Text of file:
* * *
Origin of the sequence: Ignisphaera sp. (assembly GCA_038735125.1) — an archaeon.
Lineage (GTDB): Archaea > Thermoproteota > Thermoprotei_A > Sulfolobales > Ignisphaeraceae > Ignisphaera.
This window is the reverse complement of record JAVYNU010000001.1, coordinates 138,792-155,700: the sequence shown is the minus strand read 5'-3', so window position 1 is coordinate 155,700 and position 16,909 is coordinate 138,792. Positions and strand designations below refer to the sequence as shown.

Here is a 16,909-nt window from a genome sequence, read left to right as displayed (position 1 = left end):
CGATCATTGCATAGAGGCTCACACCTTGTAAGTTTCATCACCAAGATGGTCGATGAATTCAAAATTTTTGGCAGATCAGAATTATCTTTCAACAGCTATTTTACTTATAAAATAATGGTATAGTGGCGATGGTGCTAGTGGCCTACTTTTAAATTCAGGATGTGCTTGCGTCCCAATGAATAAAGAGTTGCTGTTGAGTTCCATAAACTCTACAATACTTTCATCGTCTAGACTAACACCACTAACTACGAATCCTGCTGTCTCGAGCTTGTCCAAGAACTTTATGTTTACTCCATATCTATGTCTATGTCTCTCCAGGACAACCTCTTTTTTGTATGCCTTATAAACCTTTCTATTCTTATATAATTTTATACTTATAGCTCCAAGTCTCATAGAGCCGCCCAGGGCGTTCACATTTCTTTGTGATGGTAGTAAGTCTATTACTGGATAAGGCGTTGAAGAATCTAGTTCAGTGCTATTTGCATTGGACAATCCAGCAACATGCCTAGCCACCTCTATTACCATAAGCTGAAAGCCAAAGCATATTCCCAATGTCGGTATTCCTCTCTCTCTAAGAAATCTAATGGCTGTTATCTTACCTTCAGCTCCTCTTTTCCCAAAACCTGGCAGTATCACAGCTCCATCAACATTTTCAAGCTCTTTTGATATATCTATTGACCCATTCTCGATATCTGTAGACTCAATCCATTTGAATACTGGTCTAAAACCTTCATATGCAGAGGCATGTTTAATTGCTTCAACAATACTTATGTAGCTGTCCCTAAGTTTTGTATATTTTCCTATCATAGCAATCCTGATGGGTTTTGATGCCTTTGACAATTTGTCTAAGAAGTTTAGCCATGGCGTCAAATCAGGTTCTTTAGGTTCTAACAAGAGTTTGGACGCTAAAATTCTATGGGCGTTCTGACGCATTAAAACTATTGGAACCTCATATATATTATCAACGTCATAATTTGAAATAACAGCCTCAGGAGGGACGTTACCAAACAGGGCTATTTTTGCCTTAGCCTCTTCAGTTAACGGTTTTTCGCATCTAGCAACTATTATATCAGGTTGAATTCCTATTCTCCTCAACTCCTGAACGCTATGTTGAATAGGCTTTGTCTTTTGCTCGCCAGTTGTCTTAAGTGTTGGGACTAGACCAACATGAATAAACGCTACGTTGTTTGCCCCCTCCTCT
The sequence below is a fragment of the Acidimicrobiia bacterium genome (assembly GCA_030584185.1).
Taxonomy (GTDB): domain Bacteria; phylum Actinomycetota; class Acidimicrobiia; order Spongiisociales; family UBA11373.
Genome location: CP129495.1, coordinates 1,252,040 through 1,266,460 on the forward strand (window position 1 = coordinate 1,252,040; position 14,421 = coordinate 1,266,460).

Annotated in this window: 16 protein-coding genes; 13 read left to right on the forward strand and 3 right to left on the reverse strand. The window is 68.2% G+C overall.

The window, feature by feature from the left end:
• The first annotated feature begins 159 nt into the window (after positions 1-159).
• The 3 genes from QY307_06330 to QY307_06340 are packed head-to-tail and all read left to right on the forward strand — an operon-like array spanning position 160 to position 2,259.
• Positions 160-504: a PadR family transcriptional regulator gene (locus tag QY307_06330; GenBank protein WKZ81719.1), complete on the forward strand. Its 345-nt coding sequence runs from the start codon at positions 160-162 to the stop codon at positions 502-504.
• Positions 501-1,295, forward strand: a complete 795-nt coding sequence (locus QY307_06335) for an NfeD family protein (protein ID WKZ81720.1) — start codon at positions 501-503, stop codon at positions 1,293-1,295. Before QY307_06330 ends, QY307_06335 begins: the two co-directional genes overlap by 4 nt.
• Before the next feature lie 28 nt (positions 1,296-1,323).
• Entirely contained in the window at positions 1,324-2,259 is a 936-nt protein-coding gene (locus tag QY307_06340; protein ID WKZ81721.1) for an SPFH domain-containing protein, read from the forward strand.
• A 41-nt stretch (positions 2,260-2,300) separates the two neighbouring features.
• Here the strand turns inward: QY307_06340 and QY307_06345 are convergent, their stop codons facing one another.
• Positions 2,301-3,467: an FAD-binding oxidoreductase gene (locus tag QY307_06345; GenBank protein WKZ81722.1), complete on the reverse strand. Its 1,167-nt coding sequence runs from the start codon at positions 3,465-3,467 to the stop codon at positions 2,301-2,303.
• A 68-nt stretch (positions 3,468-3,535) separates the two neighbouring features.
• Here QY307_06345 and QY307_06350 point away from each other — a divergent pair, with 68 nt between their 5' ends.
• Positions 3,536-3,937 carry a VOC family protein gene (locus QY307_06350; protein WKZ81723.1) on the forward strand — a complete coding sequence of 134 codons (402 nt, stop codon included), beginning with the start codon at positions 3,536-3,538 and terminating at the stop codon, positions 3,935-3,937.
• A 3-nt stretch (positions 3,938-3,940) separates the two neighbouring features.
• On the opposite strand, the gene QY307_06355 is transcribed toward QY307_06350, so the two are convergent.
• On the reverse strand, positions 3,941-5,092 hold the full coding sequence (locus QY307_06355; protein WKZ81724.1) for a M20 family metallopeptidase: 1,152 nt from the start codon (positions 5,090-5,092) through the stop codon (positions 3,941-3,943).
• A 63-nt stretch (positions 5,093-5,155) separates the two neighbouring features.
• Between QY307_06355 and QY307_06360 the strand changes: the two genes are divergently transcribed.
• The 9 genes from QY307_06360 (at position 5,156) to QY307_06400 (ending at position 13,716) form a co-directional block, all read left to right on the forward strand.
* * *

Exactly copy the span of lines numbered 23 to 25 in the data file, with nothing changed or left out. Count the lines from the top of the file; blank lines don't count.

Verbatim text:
• A 3-nt stretch (positions 3,938-3,940) separates the two neighbouring features.
• On the opposite strand, the gene QY307_06355 is transcribed toward QY307_06350, so the two are convergent.
• On the reverse strand, positions 3,941-5,092 hold the full coding sequence (locus QY307_06355; protein WKZ81724.1) for a M20 family metallopeptidase: 1,152 nt from the start codon (positions 5,090-5,092) through the stop codon (positions 3,941-3,943).